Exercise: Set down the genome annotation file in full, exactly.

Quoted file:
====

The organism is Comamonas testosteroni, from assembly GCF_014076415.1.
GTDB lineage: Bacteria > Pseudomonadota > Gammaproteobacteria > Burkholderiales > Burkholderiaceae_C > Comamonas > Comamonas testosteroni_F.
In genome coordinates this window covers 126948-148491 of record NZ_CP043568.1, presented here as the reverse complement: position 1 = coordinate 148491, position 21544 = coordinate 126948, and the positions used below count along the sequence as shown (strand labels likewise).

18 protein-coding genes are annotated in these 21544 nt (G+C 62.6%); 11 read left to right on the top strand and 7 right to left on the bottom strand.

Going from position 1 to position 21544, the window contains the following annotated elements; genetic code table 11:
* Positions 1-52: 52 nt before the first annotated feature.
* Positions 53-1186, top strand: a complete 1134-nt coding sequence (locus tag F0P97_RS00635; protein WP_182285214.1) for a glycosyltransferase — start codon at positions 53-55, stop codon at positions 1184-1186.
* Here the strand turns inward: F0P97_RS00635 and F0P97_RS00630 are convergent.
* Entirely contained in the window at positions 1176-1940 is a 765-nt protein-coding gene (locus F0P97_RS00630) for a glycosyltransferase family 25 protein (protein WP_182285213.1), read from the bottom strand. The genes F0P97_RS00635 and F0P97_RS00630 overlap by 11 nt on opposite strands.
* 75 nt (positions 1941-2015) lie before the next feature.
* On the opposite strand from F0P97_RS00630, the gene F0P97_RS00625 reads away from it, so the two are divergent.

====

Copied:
The organism is Comamonas testosteroni, from assembly GCF_014076415.1.
GTDB lineage: Bacteria > Pseudomonadota > Gammaproteobacteria > Burkholderiales > Burkholderiaceae_C > Comamonas > Comamonas testosteroni_F.
In genome coordinates this window covers 126948-148491 of record NZ_CP043568.1, presented here as the reverse complement: position 1 = coordinate 148491, position 21544 = coordinate 126948, and the positions used below count along the sequence as shown (strand labels likewise).

18 protein-coding genes are annotated in these 21544 nt (G+C 62.6%); 11 read left to right on the top strand and 7 right to left on the bottom strand.

Going from position 1 to position 21544, the window contains the following annotated elements; genetic code table 11:
* Positions 1-52: 52 nt before the first annotated feature.
* Positions 53-1186, top strand: a complete 1134-nt coding sequence (locus tag F0P97_RS00635; protein WP_182285214.1) for a glycosyltransferase — start codon at positions 53-55, stop codon at positions 1184-1186.
* Here the strand turns inward: F0P97_RS00635 and F0P97_RS00630 are convergent.
* Entirely contained in the window at positions 1176-1940 is a 765-nt protein-coding gene (locus F0P97_RS00630) for a glycosyltransferase family 25 protein (protein WP_182285213.1), read from the bottom strand. The genes F0P97_RS00635 and F0P97_RS00630 overlap by 11 nt on opposite strands.
* 75 nt (positions 1941-2015) lie before the next feature.
* On the opposite strand from F0P97_RS00630, the gene F0P97_RS00625 reads away from it, so the two are divergent.